You’ll need a good spice grinder. I use the KitchenAid BCG111OB Blade Coffee Grinder, but you can use any grinder you prefer. Also, we use a micro scale to measure the spices so we get a reliable consistent amount for the right flavor mix. You can obviously use whatever scale you want, but some of the ones out there don’t do small amounts well. We use the American Weigh Digital Scale. It’s inexpensive, comes with a calibration weight and works very well on small amounts.
Odd as it may seem, there’s an order to the way we grind these spices. First, we start out with the Tellicherry Peppercorns. Put 1-1/2 ounces of these in the grinder and grind to a coarse consistency. This a rub, so pulse it 4 times, remove the cannister, shake well, then repeat. After a couple rounds it should look something like the photo.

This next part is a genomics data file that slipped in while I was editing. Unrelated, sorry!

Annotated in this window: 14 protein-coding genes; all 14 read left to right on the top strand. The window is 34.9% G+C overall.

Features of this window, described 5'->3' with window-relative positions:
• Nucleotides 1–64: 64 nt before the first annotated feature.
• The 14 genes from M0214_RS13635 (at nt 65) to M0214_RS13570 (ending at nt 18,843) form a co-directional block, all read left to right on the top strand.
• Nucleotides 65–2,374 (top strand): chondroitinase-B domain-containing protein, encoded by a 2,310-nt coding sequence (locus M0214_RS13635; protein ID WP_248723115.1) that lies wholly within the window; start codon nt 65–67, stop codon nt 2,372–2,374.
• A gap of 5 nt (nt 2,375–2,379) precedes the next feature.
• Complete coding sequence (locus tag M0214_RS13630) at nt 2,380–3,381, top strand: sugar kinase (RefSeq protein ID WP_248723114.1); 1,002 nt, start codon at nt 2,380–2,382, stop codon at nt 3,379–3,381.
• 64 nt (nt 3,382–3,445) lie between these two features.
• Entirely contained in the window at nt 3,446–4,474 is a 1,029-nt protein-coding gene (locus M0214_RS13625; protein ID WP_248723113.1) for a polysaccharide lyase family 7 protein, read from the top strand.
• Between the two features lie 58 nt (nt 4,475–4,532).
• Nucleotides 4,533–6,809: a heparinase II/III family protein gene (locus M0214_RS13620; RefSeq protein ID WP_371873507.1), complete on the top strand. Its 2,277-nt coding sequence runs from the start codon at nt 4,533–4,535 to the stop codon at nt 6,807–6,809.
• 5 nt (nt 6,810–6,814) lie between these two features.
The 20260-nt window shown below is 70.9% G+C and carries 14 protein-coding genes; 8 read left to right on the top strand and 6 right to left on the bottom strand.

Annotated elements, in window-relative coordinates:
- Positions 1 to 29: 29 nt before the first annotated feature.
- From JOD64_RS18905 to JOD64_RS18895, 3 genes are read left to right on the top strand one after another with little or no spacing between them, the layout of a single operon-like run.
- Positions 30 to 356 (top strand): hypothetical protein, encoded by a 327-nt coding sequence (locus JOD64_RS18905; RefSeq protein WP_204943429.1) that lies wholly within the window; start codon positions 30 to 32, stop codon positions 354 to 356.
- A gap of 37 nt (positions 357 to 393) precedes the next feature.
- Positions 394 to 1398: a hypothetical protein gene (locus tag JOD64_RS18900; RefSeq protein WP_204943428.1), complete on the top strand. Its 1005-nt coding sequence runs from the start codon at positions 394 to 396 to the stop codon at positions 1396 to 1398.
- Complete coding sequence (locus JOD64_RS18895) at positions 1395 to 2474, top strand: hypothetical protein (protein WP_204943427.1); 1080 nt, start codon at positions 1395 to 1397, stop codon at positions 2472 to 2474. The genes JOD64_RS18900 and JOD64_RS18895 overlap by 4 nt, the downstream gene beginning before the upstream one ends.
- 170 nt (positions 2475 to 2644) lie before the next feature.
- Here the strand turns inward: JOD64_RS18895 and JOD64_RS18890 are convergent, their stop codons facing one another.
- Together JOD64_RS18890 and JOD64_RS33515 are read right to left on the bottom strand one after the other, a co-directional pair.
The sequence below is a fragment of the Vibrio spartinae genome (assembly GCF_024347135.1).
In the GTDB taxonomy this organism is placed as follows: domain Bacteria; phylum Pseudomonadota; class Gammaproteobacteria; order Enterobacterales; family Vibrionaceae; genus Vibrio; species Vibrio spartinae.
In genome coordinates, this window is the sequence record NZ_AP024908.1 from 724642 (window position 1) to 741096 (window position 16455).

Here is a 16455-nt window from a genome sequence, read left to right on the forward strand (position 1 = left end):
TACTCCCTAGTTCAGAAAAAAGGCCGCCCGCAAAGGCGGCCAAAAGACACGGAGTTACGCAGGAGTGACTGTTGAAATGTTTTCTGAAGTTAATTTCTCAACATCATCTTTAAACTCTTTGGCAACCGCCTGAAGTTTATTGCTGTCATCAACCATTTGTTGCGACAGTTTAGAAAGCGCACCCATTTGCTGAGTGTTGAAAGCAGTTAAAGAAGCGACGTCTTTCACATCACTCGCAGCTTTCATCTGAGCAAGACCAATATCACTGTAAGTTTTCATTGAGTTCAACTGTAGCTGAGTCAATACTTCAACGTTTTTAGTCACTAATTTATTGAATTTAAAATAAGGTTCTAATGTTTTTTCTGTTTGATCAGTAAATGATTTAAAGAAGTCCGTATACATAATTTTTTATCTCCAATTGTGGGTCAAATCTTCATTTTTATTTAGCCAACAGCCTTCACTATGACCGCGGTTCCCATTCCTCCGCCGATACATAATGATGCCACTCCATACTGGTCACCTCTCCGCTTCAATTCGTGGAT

Next comes the Lampong peppercorns. These look a lot like the Tellicherry, but they lend a nice different flavor profile to the rub. Grind these the same way you ground the Tellicherrys.
Now grind the Sichuan and just smell that awesome aroma. This really makes the rub special. It should be ground the same way as the first 2 peppers.
The green peppercorns come next. They’re a bit milder than the blacks, and help fill out the peppery goodness of the rub. Use the same method as above to get a nice course grind.
Finally, put the remaining 4 ingredients together into the mill and pulse 4 times. You should get something that looks like the above photo. If you grind these too fine, you’ll end up powdering your rub.
Now add everything together and shake well. You can put this in an airtight container and feel free to use it as a pepper substitute on beef or pork. I haven’t actually tried it on poultry yet, but when I do, I’ll be sure to let you know how it works out.